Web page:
TWEAK and Fn14 expression were significantly higher in synovial tissue from all patient groups compared to the synovial tissue from control subjects (P < 0.05). TWEAK was significantly higher in active compared with inactive RA tissues (P < 0.05). TWEAK expression co-localised with a subset of CD38+ plasma cells and with CD22+ B-lymphocytes in RA tissues. Abundant TWEAK mRNA expression was detected in normal human CD22+ B cells. Higher levels of sTWEAK were observed in synovial fluids isolated from active RA compared with OA patients. sTWEAK did not stimulate osteoclast formation directly from PBMC, however, sTWEAK induced the surface expression of RANKL by human immature, STRO-1+ osteoblasts.
Conclusions
The expression of TWEAK by CD22+ B cells and CD38+ plasma cells in RA synovium represents a novel potential pathogenic pathway. High levels of sTWEAK in active RA synovial fluid and of TWEAK and Fn14 in active RA tissue, together with the effect of TWEAK to induce osteoblastic RANKL expression, is consistent with TWEAK/Fn14 signalling being important in the pathogenesis of inflammation and bone erosion in RA.
doi:10.1186/ar3294
PMCID: PMC3132040  PMID: 21435232
3.  CLONING AND CHARACTERIZATION OF OSTEOCLAST PRECURSORS FROM THE RAW264.7 CELL LINE 
SUMMARY
Osteoclasts are bone-resorbing cells that differentiate from macrophage precursors in response to receptor activator of NF-κB (RANKL). In vitro models of osteoclast differentiation are principally based on primary cell culture, which are poorly suited to molecular and transgene studies due to the limitations associated with the use of primary macrophage. RAW264.7 is a transfectable macrophage cell line with the capacity to form osteoclast-like cells. In the present study we have identified osteoclast precursors among clones of RAW264.7 cells. RAW264.7 cell were cloned by limiting dilution and induced to osteoclast differentiation by treatment with recombinant RANKL. Individual RAW264.7 cell clones formed tartrate resistant acid phosphatase (TRAP) positive multinuclear cells to various degrees with RANKL treatment. All clones tested expressed the RANKL receptor RANK. Each of the clones expressed the osteoclast marker genes TRAP and cathepsin-K mRNA with RANKL treatment. However, we noted that only select clones were able to form large, well-spread, TRAP positive multinuclear cells. Clones capable of forming large TRAP positive multinuclear cells also expressed β3 integrin and calcitonin receptor mRNAs and were capable of resorbing a mineralized matrix. All clones tested activated NF-κB with RANKL treatment. cDNA expression profiling of osteoclast precursor RAW264.7 cell clones demonstrates appropriate expression of a large number of genes before and after osteoclastic differentiation. These osteoclast precursor RAW264.7 cell clones provide a valuable model for dissecting the cellular and molecular regulation of osteoclast differentiation and activation.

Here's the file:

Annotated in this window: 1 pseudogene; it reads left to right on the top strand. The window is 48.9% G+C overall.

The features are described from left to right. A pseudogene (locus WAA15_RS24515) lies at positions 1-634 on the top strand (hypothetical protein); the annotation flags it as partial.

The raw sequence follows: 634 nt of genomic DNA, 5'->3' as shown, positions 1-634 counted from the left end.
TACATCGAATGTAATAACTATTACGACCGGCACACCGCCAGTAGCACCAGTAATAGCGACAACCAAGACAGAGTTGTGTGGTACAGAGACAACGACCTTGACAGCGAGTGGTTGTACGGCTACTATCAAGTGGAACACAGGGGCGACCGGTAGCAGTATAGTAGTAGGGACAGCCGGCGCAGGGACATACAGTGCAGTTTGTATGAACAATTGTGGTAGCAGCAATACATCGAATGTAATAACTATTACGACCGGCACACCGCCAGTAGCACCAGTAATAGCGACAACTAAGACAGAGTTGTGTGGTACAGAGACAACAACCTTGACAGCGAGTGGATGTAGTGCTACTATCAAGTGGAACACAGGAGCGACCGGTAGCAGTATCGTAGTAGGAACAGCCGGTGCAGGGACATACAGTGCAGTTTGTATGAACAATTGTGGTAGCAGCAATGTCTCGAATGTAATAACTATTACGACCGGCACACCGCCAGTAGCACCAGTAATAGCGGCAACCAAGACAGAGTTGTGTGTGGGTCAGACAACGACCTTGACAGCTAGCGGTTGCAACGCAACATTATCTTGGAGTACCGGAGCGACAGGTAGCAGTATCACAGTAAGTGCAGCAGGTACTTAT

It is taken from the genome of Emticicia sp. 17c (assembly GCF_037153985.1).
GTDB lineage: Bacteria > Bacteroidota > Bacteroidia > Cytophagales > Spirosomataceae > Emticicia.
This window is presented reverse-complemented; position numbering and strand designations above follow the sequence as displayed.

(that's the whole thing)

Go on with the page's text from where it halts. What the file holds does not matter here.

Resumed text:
doi:10.1290/0510075.1
PMCID: PMC2883882  PMID: 16948499
RANKL; bone; resorption; differentiation
4.  NFATc1 regulation of the human β3 integrin promoter in osteoclast differentiation 
Gene  2006;372:92-102.
The transcription factor NFATc1 plays an essential role in transducing signals from RANKL in osteoclast differentiation. To date, however, the specific transcriptional targets of NFATc1 are unknown. Expression of the β3 integrin is required for normal osteoclast function. We therefore examined the role of NFATc1 in human β3 integrin expression in osteoclast differentiation. Analysis of the mouse and human β3 gene promoters revealed considerable sequence homology across a 1.3 kb region upstream of the transcription start site (TSS), with conserved NFAT binding elements present. The region −1242 to +29 (relative to the TSS) was cloned as a luciferase reporter construct (pB3-1.3) and a deletion construct removing to −997 (pB3-1) made. The deletion of 245 bp 5′ removed three conserved NFAT sites including a consensus NFAT:AP-1 site. The pB3-1.3 reporter construct was induced by treatment with RANKL in the range 2.5–40 ng/ml and dose-dependently induced by co-transfection with human NFATc1 in RAW264.7 cells. The pB3-1 deletion construct was minimally induced with RANKL treatment and unresponsive to co-transfected NFATc1. Direct NFAT binding to two of the consensus NFAT sites within this 245 bp 5′ region was demonstrated by EMSA and supershift with anti-NFAT antibodies. Mutation of two of the conserved NFAT sites in the −1242 to −997 fragment was required to prevent binding. The double NFAT mutant, in the context of the full-length promoter was unresponsive to RANKL treatment or co-transfected NFATc1. We generated cell-permeable TAT-dominant-negative (dn)NFATc1 fusion proteins to assess the effect of blockade of NFAT signaling. Transduction with dnNFAT inhibited RANKL induction of the human β3 integrin promoter. Involvement of the NFATc1-calcineurin pathway in regulating the human β3 integrin promoter was further confirmed using the calcineurin pathway inhibitory peptide 11R-VIVIT. Together these results establish the β3 gene as a direct target of NFATc1 in RANKL-dependent osteoclast formation.